Northern Virginia sees uptick in coronavirus cases

Consistent with much of the U.S., COVID-19 cases in Virginia have been climbing.

But for now, Northern Virginia is not seeing the kind of surge other communities in the state are.

Statewide, the seven-day average of new daily cases was at 1,094. Though that’s not quite yet comparable to the seven-day average peaks seen on March 31 (1,195) and Aug. 8 (1,198), it does mark a significant increase from the Oct. 1 average (747).

The number of cases in Northern Virginia is climbing as well, albeit at a slower rate. It’s consistent with an overall plateau that began around mid-June. The region’s seven-day average of new cases was 260 on Tuesday, up from about 161 on Oct. 3.

Here’s how that seven-day new case average has climbed around some Northern Virginia localities.

  • Alexandria: From 12.71 on Oct. 3 to 16.43 on Tuesday.
  • Arlington County: From 13 on Oct. 3 to 26.71 on Tuesday.
  • Fairfax County: From 69.9 on Oct. 3 to 109.3 on Tuesday.
  • Loudoun County: From 23.1 on Oct. 3 to 31.1 on Tuesday.
  • Prince William County: From 39 on Oct. 3 to 69.7 on Tuesday.
  • Stafford County: From 7.57 on Oct. 3 to 8.86 on Tuesday.

More Coronavirus News

Looking for more information? D.C., Maryland and Virginia are each releasing more data every day. Visit their official sites here: Virginia | Maryland | D.C.


Virginia’s major area of concern is the Southwest region. Its seven-day average of new cases has been on a steady increase over the last four months: It was about 47 on June 27, but is now at over 342.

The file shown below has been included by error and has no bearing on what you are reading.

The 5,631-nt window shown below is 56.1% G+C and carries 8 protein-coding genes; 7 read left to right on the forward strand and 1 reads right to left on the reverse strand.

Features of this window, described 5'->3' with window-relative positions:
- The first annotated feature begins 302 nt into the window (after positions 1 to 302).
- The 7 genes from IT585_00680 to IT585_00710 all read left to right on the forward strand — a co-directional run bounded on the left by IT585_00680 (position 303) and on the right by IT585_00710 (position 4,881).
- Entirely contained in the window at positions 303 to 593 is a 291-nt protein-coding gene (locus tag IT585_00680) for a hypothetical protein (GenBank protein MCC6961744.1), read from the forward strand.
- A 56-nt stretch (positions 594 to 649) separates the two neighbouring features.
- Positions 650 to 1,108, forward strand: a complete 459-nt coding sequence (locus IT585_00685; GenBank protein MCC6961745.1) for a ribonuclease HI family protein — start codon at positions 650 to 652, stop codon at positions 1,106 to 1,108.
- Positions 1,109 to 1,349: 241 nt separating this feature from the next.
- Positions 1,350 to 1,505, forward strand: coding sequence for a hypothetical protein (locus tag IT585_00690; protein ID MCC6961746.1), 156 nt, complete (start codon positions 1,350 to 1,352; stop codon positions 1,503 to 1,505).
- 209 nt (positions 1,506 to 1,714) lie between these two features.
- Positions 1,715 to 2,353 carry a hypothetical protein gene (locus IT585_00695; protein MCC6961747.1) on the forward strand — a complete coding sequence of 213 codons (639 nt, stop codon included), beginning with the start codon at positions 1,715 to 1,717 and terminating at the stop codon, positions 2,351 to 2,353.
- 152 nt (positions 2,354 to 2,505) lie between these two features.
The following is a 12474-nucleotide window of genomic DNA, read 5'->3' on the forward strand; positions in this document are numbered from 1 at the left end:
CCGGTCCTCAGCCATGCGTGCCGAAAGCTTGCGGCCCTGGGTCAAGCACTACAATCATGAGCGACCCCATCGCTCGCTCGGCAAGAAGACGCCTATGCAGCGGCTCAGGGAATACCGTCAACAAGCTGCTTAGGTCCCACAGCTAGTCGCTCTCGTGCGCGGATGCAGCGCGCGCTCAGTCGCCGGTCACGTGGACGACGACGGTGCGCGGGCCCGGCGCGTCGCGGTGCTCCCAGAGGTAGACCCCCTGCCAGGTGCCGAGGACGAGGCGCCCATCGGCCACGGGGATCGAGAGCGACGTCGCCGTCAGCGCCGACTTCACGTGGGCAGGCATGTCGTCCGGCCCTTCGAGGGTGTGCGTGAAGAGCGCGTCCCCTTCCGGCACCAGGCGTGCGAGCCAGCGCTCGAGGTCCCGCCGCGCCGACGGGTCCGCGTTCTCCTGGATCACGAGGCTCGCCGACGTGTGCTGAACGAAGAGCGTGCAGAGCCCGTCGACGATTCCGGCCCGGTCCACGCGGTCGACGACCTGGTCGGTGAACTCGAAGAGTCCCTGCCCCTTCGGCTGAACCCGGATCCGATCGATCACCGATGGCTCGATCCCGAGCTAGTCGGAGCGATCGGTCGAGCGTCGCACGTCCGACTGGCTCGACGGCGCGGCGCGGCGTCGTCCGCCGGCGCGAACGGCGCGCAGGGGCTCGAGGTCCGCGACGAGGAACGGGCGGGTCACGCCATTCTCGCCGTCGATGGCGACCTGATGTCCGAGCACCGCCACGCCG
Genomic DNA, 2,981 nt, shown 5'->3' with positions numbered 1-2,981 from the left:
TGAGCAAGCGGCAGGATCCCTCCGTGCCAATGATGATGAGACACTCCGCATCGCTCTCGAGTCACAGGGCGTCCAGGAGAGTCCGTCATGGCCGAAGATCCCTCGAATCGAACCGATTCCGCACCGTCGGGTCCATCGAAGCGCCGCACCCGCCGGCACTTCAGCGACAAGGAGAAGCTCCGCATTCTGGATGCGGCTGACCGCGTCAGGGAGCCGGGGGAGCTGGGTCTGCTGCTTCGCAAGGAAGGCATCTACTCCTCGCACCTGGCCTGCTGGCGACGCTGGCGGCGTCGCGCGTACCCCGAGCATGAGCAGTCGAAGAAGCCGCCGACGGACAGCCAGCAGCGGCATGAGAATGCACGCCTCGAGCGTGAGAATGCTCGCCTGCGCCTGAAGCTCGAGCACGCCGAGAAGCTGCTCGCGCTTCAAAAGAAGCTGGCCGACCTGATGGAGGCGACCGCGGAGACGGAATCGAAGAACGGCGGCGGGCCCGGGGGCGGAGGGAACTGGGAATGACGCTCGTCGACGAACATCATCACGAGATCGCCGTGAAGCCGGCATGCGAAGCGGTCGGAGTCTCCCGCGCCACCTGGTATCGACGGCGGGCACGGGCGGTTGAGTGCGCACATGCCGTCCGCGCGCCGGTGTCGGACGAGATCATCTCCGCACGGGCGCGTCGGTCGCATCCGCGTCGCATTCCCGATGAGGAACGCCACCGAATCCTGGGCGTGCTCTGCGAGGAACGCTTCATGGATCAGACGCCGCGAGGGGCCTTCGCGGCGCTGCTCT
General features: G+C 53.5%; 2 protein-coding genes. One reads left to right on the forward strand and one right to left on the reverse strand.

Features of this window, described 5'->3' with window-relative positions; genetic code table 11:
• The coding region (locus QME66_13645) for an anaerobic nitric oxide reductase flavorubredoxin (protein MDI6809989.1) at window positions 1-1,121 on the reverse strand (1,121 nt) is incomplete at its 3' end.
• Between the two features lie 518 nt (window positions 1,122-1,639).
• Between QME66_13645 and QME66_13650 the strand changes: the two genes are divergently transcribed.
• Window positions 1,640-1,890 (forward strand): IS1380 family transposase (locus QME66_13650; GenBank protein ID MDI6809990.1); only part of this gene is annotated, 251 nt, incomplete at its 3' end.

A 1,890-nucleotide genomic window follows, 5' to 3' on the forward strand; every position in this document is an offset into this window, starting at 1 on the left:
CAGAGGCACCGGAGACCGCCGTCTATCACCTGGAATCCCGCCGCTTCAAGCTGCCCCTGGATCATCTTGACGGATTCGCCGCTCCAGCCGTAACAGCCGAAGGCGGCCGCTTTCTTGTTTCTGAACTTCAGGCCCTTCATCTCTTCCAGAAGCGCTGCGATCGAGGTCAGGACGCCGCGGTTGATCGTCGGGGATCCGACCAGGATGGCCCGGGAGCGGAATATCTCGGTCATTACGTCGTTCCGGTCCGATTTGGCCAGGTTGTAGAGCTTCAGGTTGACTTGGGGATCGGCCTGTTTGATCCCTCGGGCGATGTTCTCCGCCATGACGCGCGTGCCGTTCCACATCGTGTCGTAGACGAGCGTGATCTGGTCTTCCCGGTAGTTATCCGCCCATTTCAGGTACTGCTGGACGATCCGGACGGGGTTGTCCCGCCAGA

Last week, state health officials singled out Lee, Scott and Wise counties, and Norton city, and urged residents to take the usual precautions. In that area alone, they’ve seen 27 outbreaks and have topped 1,300 reported cases in total.

Statewide, hospitalizations for COVID-19 have begun to turn upward, too: About a month ago, the seven-day average was just over 900; at the end of last week, that average was at 1,031.

There are somewhat-more-encouraging numbers, though, in terms of Virginia’s capacity to care for the infected if their condition worsens: There are still thousands of hospital beds available. And though ICU occupancy is at 82% now, the addition of “surge beds” lowers that to 53%.

Virginia is also well-positioned in terms of ventilators. Only 28% or its over 2,900 ventilators were in use as of Tuesday.

And in terms of testing, the state has shown stability: The seven-day average for Virginia’s testing positivity remains around 5% — far below its high of over 20% back in late April.

Since the pandemic began, 3,600 Virginians have died, out of 175,409 total reported cases.

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